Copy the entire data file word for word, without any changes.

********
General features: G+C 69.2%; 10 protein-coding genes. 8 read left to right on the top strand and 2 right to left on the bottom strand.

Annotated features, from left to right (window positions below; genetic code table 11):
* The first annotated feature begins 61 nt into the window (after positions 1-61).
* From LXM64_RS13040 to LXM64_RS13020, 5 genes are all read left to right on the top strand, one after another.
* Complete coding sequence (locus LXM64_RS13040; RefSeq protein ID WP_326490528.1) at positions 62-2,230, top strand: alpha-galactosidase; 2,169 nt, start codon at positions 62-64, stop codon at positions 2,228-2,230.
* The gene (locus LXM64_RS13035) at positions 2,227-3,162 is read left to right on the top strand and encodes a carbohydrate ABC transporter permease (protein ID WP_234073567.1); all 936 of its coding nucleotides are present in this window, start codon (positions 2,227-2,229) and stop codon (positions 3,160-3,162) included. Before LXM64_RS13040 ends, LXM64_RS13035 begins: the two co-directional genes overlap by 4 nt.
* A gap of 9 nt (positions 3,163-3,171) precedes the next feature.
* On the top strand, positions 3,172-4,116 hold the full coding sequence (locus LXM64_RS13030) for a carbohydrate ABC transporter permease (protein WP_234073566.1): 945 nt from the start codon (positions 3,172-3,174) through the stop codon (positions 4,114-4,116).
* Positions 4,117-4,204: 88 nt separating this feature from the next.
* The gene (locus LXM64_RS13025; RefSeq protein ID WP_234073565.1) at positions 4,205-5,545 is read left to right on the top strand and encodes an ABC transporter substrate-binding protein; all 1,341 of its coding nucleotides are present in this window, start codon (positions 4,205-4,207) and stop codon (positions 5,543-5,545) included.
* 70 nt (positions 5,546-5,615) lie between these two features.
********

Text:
General features: G+C 69.2%; 10 protein-coding genes. 8 read left to right on the top strand and 2 right to left on the bottom strand.

Annotated features, from left to right (window positions below; genetic code table 11):
* The first annotated feature begins 61 nt into the window (after positions 1-61).
* From LXM64_RS13040 to LXM64_RS13020, 5 genes are all read left to right on the top strand, one after another.
* Complete coding sequence (locus LXM64_RS13040; RefSeq protein ID WP_326490528.1) at positions 62-2,230, top strand: alpha-galactosidase; 2,169 nt, start codon at positions 62-64, stop codon at positions 2,228-2,230.
* The gene (locus LXM64_RS13035) at positions 2,227-3,162 is read left to right on the top strand and encodes a carbohydrate ABC transporter permease (protein ID WP_234073567.1); all 936 of its coding nucleotides are present in this window, start codon (positions 2,227-2,229) and stop codon (positions 3,160-3,162) included. Before LXM64_RS13040 ends, LXM64_RS13035 begins: the two co-directional genes overlap by 4 nt.
* A gap of 9 nt (positions 3,163-3,171) precedes the next feature.
* On the top strand, positions 3,172-4,116 hold the full coding sequence (locus LXM64_RS13030) for a carbohydrate ABC transporter permease (protein WP_234073566.1): 945 nt from the start codon (positions 3,172-3,174) through the stop codon (positions 4,114-4,116).
* Positions 4,117-4,204: 88 nt separating this feature from the next.
* The gene (locus LXM64_RS13025; RefSeq protein ID WP_234073565.1) at positions 4,205-5,545 is read left to right on the top strand and encodes an ABC transporter substrate-binding protein; all 1,341 of its coding nucleotides are present in this window, start codon (positions 4,205-4,207) and stop codon (positions 5,543-5,545) included.
* 70 nt (positions 5,546-5,615) lie between these two features.